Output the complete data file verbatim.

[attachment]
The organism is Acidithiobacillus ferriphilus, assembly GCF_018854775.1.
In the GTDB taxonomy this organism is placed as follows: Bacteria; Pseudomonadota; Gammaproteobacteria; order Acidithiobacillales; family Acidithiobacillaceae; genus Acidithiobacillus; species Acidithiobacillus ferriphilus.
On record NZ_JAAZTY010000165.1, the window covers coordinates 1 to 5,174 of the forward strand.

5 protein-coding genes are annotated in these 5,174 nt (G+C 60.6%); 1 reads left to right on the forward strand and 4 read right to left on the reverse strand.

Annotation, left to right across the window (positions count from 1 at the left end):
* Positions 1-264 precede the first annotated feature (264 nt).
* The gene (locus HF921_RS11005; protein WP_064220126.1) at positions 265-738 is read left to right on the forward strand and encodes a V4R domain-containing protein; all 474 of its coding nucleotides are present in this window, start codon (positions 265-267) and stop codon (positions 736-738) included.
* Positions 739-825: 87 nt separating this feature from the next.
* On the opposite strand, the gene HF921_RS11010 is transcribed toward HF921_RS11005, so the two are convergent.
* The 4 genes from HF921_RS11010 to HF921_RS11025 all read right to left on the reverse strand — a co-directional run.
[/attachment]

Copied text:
The organism is Acidithiobacillus ferriphilus, assembly GCF_018854775.1.
In the GTDB taxonomy this organism is placed as follows: Bacteria; Pseudomonadota; Gammaproteobacteria; order Acidithiobacillales; family Acidithiobacillaceae; genus Acidithiobacillus; species Acidithiobacillus ferriphilus.
On record NZ_JAAZTY010000165.1, the window covers coordinates 1 to 5,174 of the forward strand.

5 protein-coding genes are annotated in these 5,174 nt (G+C 60.6%); 1 reads left to right on the forward strand and 4 read right to left on the reverse strand.

Annotation, left to right across the window (positions count from 1 at the left end):
* Positions 1-264 precede the first annotated feature (264 nt).
* The gene (locus HF921_RS11005; protein WP_064220126.1) at positions 265-738 is read left to right on the forward strand and encodes a V4R domain-containing protein; all 474 of its coding nucleotides are present in this window, start codon (positions 265-267) and stop codon (positions 736-738) included.
* Positions 739-825: 87 nt separating this feature from the next.
* On the opposite strand, the gene HF921_RS11010 is transcribed toward HF921_RS11005, so the two are convergent.
* The 4 genes from HF921_RS11010 to HF921_RS11025 all read right to left on the reverse strand — a co-directional run.